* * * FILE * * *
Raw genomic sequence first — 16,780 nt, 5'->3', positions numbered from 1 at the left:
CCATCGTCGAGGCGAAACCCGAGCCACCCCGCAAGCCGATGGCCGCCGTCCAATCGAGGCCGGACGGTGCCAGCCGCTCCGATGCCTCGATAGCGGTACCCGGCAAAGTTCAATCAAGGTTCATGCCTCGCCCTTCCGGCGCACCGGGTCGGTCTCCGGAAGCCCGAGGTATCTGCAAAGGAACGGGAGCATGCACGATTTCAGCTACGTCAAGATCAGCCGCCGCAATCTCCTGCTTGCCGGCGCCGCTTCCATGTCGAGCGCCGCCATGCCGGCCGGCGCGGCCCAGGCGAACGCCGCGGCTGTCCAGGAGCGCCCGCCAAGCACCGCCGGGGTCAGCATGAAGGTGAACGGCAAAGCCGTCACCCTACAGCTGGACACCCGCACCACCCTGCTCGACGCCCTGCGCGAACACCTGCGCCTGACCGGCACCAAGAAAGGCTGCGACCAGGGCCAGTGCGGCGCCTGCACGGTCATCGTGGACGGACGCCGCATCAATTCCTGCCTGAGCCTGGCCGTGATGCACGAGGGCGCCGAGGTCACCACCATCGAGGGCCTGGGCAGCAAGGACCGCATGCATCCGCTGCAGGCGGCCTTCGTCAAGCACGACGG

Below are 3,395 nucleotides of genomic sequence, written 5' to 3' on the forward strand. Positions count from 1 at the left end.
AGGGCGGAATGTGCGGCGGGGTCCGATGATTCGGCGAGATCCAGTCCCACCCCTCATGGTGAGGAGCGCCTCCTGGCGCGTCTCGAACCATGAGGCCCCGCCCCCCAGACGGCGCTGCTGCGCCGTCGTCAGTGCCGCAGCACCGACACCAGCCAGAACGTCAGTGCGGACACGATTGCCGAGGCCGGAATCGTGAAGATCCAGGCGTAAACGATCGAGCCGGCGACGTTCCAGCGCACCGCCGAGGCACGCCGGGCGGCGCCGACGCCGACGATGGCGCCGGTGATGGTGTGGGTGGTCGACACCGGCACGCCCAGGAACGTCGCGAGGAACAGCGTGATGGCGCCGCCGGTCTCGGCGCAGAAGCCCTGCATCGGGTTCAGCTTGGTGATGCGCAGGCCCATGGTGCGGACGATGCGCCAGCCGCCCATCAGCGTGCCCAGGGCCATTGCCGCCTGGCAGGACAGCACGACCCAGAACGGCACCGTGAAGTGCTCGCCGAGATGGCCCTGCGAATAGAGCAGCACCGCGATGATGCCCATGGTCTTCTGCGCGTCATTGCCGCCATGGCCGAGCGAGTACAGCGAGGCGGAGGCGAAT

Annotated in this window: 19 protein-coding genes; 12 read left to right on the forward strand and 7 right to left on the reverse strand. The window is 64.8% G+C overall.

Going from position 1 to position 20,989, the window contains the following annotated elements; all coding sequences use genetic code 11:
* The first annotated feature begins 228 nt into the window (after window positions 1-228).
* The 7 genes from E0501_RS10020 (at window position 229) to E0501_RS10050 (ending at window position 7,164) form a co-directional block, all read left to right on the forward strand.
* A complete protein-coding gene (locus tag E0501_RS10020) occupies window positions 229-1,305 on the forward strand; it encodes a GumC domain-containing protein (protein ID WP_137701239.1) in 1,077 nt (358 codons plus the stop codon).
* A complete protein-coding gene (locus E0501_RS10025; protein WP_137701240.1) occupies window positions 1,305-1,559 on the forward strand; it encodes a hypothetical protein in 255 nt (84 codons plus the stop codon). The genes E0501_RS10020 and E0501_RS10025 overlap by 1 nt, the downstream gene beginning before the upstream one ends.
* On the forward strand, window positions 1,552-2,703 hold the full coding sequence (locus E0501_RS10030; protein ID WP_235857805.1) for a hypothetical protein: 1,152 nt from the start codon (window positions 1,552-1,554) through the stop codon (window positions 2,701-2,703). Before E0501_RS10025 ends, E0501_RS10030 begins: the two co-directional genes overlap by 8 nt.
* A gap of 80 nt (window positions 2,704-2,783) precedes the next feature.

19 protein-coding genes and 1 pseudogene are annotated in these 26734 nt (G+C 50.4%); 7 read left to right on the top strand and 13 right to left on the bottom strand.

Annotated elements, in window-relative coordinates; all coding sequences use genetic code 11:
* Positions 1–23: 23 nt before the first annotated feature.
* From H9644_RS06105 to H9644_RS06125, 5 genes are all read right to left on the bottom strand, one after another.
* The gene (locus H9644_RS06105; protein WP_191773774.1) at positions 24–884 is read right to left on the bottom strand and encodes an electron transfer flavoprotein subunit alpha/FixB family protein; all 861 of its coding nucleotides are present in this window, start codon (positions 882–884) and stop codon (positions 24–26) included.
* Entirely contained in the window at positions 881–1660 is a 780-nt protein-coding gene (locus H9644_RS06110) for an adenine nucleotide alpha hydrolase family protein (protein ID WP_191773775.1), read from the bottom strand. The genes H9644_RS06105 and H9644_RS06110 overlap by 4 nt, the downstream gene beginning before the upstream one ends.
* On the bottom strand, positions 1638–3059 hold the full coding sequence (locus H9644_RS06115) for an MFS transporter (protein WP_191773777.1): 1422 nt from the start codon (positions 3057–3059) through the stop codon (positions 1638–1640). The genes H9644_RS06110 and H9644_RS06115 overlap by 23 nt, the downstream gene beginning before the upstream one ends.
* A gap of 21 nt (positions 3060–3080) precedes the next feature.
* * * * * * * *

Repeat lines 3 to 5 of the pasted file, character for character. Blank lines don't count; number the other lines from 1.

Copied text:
Below are 3,395 nucleotides of genomic sequence, written 5' to 3' on the forward strand. Positions count from 1 at the left end.
AGGGCGGAATGTGCGGCGGGGTCCGATGATTCGGCGAGATCCAGTCCCACCCCTCATGGTGAGGAGCGCCTCCTGGCGCGTCTCGAACCATGAGGCCCCGCCCCCCAGACGGCGCTGCTGCGCCGTCGTCAGTGCCGCAGCACCGACACCAGCCAGAACGTCAGTGCGGACACGATTGCCGAGGCCGGAATCGTGAAGATCCAGGCGTAAACGATCGAGCCGGCGACGTTCCAGCGCACCGCCGAGGCACGCCGGGCGGCGCCGACGCCGACGATGGCGCCGGTGATGGTGTGGGTGGTCGACACCGGCACGCCCAGGAACGTCGCGAGGAACAGCGTGATGGCGCCGCCGGTCTCGGCGCAGAAGCCCTGCATCGGGTTCAGCTTGGTGATGCGCAGGCCCATGGTGCGGACGATGCGCCAGCCGCCCATCAGCGTGCCCAGGGCCATTGCCGCCTGGCAGGACAGCACGACCCAGAACGGCACCGTGAAGTGCTCGCCGAGATGGCCCTGCGAATAGAGCAGCACCGCGATGATGCCCATGGTCTTCTGCGCGTCATTGCCGCCATGGCCGAGCGAGTACAGCGAGGCGGAGGCGAAT

Annotated in this window: 19 protein-coding genes; 12 read left to right on the forward strand and 7 right to left on the reverse strand. The window is 64.8% G+C overall.